• TABLE OF CONTENTS
HIDE
 Front Cover
 Title Page
 Preface
 Table of Contents
 List of Figures
 Introduction
 The farm trial design process
 Source of diagnostic data: Informal...
 Technical design issues
 Political (or institutional) design...
 Specific design issues in domain...
 Specific design issues in domain...
 Specific design issues in domain...
 Recommendations
 Conclusion
 Reference






Group Title: Networking paper ;, no. 12
Title: The process of on-farm trial design : : The Honduran experience of 1978
CITATION PAGE IMAGE ZOOMABLE PAGE TEXT
Full Citation
STANDARD VIEW MARC VIEW
Permanent Link: http://ufdc.ufl.edu/UF00054306/00001
 Material Information
Title: The process of on-farm trial design : : The Honduran experience of 1978
Series Title: Networking paper ;, no. 12
Physical Description: 25 p. : maps ; 28 cm.
Language: English
Creator: Galt, Daniel L.
Farming Systems Support Project.
Publisher: Farming Systems Support Project, International Programs, Institute of Food and Agricultural Sciences, University of Florida,
Publication Date: 1985.
 Subjects
Subject: Agricultural systems -- Research -- Honduras.
Agricultural extension work -- Research -- Honduras.
Farming   ( lcsh )
Agriculture   ( lcsh )
Farm life   ( lcsh )
Caribbean   ( lcsh )
Spatial Coverage: Caribbean
 Notes
General Note: "September 27, 1985."
General Note: Includes bibliographical references (p. 25).
Funding: Electronic resources created as part of a prototype UF Institutional Repository and Faculty Papers project by the University of Florida.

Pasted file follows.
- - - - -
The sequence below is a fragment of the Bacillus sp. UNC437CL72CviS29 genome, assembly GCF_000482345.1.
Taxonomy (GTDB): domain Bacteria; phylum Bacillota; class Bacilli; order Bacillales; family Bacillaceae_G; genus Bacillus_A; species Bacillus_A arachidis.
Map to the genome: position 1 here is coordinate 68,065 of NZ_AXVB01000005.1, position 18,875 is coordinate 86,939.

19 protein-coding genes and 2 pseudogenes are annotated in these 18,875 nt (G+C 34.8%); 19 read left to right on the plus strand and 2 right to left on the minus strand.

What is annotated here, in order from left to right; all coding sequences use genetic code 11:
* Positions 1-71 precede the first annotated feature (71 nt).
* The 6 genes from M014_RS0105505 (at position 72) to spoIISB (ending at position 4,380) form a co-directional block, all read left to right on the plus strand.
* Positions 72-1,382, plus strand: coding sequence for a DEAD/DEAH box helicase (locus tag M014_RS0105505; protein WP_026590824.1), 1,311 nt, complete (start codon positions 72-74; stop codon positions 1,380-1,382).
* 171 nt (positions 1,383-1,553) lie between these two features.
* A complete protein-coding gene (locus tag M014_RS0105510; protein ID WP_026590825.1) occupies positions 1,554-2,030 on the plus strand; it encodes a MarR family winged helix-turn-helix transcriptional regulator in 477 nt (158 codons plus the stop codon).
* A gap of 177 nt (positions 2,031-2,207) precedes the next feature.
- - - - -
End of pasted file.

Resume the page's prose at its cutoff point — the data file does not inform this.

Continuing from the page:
Record Information
Bibliographic ID: UF00054306
Volume ID: VID00001
Source Institution: University of Florida
Holding Location: University of Florida
Rights Management: All rights reserved by the source institution and holding location.
Resource Identifier: notis - ocm6896

Table of Contents
    Front Cover
        Front Cover
    Title Page
        Title Page
    Preface
        Page i
    Table of Contents
        Page ii
    List of Figures
        Page iii
        Page iv
    Introduction
        Page 1
    The farm trial design process
        Page 1
        Page 2
        Page 3
        Page 4
    Source of diagnostic data: Informal versus formal surveys
        Page 5
    Technical design issues
        Page 6
    Political (or institutional) design issues
        Page 7
    Specific design issues in domain two
        Page 8
        Maize variety trial
            Page 8
            Page 9
            Page 10
        (Maize and sorghum) spatial arrangement trial
            Page 11
            Page 12
        Sorghum trial
            Page 13
        Bean trials
            Page 13
        Use of the experiment station for support/backup trials
            Page 14
    Specific design issues in domain three
        Page 14
        (Maize and insecticide) trial
            Page 15
            Page 16
        Sorghum variety trial
            Page 17
        Use of tailored, follow-up questionnaires
            Page 17
    Specific design issues in domain four
        Page 17
        Page 18
        Rice variety trials
            Page 19
        Rice insecticide trials
            Page 20
        Rice weed management trials
            Page 20
    Recommendations
        Page 21
        Farm number: Statistical representation versus work overload
            Page 21
        Trial replication
            Page 22
        Plot size
            Page 22
        Division of the FSR unit into sub-teams by domain
            Page 22
        Logistics and the division of labor
            Page 22
            Page 23
    Conclusion
        Page 24
    Reference
        Page 25
        Page 26
Full Text

4~30 2


THE PROCESS OF ON-FARM TRIAL DESIGN:
THE HONDURAN EXPERIENCE OF 1978


Farming Systems Support Project


International Programs
Institute of Food and
Agricultural Sciences
University of Florida
Gainesville, Florida 32611


Office of Agriculture and
Office of Multisectoral Development
Bureau for Science and Technology
Agency for International Development
Washington, D.C. 20523


NETWORKING PAPER No. 12






















THE PROCESS OF ON-FARM TRIAL DESIGN:
THE HONDURAN EXPERIENCE OF 1978


Daniel Gait
Associate Director, FSSP
International Programs
University of Florida
3028 McCarty Hall
Gainesville, FL 32611


September 27, 1985